This wouldn't be the first time a professional athlete has crumbled under the pressure and, rest assured, it won't be the last.
Not to say Vince Young can't recover from the first blow to his humility.
The vast majority of professional athletes in our modern times have been coddled, put upon a pedastal and told that nothing they could do was wrong, from the time they were 8-years old.
Up through the high school ranks it goes. The adoration, the adulation, the continual admiration that tells them they can do nothing wrong.
And that goes beyond the field of action.
Having reached the pros and become a stalwart defender, it was found that Dexter Manley could barely read at an eighth grade level.
On through college, where winning with the talent that has been cultivated is at a much higher premium than on the high school level.
So of course, more heads will be turned off the field, as the cheers for the new savior become ever louder.
An athlete who is head and shoulders above his peers only knows, only feels, only has access to that side of it.
The adulation, the cheers, the continued pats on the back as grade after grade is passed through.
But it's not even so much about the academic side of things, it is more the psychological side.
Up until he is 18, 19, 22 years old, all this young man has known is that he's better than most in what he does, and everyone around him constantly reminds him of that.
So when he gets to the next level, the ultimate level, where he is no longer head and shoulders above everyone else, but just another talented athlete who will have to work hard to even earn his place....what then?
For the first time in his life, he won't be able to automatically rise above the competition...he won't always be the hero.
He might often be the goat, the weak link in that week's loss.
For many of us, another loss is a moment of daily life.
For these people, it's unforseen territory.
And as much as I wanted to turn this into an article on the foolhardy practices of today's suburban parents wanting their childred to win an award for any accomplishment achieved, I couldn't.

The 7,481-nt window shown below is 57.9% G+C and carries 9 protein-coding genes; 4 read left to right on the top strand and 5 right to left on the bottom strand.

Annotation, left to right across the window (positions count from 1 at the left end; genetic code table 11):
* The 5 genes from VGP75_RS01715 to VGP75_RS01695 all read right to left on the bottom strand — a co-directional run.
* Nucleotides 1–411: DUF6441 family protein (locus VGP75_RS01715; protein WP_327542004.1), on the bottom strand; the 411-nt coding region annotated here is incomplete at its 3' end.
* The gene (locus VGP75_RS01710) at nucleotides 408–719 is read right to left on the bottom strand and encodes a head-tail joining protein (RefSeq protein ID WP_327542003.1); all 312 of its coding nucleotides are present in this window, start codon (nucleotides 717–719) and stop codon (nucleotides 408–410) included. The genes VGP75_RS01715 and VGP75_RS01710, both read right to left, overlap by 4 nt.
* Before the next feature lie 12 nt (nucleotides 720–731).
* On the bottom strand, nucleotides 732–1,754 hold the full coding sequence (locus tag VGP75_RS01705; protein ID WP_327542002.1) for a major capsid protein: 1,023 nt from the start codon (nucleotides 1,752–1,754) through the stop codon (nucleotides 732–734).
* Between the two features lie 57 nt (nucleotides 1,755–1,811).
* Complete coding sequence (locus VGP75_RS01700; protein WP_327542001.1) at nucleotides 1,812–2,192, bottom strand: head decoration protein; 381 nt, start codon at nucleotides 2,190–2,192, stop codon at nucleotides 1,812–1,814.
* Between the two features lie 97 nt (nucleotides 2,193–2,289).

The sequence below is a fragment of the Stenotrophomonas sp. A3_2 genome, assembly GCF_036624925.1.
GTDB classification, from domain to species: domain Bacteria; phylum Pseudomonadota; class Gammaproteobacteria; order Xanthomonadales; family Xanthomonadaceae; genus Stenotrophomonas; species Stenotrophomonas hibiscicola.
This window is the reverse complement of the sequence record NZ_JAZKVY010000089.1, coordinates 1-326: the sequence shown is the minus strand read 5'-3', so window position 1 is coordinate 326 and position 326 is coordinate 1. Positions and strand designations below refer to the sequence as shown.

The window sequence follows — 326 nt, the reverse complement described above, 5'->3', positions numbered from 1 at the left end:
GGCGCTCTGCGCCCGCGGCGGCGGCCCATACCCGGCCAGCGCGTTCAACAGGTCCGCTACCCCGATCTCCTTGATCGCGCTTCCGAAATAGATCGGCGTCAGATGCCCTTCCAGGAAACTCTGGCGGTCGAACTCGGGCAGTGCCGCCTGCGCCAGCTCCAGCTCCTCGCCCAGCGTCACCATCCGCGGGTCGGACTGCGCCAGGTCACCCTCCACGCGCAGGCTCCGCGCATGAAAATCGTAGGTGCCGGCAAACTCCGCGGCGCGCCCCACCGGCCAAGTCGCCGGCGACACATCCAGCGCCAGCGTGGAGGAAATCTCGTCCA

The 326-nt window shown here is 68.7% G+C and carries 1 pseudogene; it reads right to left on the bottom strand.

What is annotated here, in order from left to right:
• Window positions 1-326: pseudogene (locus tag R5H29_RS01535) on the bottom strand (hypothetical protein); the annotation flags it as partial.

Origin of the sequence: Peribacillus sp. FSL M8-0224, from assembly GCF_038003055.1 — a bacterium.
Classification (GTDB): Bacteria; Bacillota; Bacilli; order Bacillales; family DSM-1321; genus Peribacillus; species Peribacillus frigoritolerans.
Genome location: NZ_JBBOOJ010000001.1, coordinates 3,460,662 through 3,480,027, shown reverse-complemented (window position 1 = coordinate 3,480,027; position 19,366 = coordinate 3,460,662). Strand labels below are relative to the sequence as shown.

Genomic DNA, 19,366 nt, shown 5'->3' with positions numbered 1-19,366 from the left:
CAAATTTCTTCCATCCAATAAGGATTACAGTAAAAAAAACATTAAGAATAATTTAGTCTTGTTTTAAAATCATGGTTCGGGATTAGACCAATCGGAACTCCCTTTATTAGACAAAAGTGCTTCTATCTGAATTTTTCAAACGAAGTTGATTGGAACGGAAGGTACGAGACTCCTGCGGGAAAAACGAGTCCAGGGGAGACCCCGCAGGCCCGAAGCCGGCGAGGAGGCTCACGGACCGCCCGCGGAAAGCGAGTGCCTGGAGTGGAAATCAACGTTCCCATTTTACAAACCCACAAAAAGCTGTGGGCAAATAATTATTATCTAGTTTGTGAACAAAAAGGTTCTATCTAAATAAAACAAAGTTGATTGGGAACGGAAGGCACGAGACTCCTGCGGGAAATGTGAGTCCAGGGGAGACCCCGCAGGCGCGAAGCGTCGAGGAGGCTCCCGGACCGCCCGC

Because Vince Young was a Jesus of Suburbia, as many are.
He is just a sensitive child that is representative of the modern era to which I write.
A quarterback, the central and seminole figure of any football team.
Only knowing success, for all his years at the position.
Gets to the NFL, ripe off a National Championship and Heisman Trophy win, and of course, he expects to take the next level by storm.
His initial step into the mix, he continues to do what he did.
He takes over games.
Uses his oft-relied upon natural ability to get it done.
But then the adjustment comes.
As in all sports - surprise us, and we'll adjust.
The onus then goes back to the young stud, to adjust his game for what the league has adjusted to.
Thus far, Vince hasn't really been able to.
Not saying it's an easy task.
It has often been what separated the true pros from the pretenders.
The Hall of Famers from the mere All Pros.
Point being, it's all about the mental toughness that tells us either Hall or bust.
Vince seems to have a world of ability, but can his ego take the hit?
A sensitive man, who absorbs the new-found criticism as an intitial blow.
Can he respond and react in an "I will prove them wrong" manner, or will he shrink from the harsh criticism a home-town NFL crowd can produce?
As a fellow human, I pray for him and am sure he will be fine, as his family support is obviously strong.
Looking, as a fan, of the NFL, I shake my head and wonder if he can make it back and befuddle us all.
I hope he does.
For if he doesn't, as I alluded to earlier, the next generation coming up....they will all be too fragile.